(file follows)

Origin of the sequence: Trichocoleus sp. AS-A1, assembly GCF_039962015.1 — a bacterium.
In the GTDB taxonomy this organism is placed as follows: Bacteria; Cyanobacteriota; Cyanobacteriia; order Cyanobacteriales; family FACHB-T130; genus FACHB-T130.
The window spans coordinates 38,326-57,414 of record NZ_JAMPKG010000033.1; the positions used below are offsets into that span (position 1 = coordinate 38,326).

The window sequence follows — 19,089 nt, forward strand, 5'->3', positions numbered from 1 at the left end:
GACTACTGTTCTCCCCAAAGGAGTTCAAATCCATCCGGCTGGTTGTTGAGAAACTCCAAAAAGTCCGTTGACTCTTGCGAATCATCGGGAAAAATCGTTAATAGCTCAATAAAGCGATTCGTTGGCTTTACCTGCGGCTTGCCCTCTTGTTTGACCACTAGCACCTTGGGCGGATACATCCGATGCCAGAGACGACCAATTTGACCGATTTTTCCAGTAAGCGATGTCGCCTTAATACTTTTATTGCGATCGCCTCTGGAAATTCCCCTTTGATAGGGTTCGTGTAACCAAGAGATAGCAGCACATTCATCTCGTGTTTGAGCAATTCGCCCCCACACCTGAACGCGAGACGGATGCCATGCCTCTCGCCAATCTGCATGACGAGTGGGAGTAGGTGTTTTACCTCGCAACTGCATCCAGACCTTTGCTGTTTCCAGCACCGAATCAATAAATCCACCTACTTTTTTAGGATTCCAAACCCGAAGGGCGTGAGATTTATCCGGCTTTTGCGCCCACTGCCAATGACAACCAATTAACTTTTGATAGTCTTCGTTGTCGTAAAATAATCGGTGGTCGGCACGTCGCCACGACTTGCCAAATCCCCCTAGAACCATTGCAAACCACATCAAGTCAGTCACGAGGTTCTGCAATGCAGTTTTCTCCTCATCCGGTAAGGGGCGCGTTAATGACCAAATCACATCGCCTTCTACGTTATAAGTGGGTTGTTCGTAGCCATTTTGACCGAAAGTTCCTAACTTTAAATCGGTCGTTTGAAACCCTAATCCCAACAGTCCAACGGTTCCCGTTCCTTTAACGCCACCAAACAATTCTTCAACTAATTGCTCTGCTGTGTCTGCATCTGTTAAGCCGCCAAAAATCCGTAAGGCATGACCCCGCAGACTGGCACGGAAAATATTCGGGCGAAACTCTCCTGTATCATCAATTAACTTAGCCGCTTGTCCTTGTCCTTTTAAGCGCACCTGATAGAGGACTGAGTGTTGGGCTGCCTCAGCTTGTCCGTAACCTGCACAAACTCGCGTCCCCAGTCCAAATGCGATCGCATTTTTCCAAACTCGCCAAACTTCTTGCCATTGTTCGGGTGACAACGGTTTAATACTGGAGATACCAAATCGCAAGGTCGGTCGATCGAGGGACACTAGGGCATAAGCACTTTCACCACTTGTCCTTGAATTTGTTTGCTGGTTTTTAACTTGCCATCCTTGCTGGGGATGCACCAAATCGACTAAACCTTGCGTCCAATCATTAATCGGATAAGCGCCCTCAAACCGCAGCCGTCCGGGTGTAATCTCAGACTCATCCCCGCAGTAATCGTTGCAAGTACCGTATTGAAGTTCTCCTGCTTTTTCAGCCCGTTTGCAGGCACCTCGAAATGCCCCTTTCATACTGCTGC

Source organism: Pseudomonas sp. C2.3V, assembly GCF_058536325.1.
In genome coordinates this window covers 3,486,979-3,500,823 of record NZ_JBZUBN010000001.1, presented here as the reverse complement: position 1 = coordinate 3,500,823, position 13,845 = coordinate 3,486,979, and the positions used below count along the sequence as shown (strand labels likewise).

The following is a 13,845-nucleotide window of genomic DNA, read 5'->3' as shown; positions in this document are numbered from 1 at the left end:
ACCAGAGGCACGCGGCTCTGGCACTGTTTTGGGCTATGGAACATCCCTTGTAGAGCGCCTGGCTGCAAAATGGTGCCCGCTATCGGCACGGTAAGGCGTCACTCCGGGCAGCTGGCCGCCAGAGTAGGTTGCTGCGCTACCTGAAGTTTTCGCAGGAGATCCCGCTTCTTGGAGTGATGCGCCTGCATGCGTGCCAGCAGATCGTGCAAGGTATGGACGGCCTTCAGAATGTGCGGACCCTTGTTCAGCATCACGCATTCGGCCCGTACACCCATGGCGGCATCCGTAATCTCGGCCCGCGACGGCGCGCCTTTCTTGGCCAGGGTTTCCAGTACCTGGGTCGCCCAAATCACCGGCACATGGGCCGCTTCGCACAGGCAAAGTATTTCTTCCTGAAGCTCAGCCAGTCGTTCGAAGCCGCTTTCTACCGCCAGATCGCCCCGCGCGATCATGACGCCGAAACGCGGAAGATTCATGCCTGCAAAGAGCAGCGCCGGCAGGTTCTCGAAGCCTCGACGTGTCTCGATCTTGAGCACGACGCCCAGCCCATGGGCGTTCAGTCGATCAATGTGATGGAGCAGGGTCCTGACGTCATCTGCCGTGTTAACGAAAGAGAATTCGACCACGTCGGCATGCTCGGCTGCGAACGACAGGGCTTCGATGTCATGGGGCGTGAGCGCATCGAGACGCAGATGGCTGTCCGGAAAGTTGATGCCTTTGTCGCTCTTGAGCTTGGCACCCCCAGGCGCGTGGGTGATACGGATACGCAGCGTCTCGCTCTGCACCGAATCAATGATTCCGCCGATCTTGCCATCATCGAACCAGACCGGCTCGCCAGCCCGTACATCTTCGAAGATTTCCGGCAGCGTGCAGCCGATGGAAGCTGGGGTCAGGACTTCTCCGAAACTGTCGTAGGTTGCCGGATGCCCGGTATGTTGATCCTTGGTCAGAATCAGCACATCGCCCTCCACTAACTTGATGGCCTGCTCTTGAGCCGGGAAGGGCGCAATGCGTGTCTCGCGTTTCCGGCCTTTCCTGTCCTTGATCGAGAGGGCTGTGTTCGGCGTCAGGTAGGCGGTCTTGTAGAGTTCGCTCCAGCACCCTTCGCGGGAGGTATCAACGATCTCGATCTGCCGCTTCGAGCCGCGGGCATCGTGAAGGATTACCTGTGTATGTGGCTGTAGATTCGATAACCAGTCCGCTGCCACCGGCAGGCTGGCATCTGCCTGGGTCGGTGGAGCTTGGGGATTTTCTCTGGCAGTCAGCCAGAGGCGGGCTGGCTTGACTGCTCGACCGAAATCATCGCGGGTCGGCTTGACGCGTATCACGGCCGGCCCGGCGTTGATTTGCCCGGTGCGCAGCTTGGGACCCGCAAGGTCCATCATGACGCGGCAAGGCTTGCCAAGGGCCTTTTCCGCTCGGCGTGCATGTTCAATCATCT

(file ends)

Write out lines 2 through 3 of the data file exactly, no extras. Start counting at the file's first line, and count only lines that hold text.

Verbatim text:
In the GTDB taxonomy this organism is placed as follows: Bacteria; Cyanobacteriota; Cyanobacteriia; order Cyanobacteriales; family FACHB-T130; genus FACHB-T130.
The window spans coordinates 38,326-57,414 of record NZ_JAMPKG010000033.1; the positions used below are offsets into that span (position 1 = coordinate 38,326).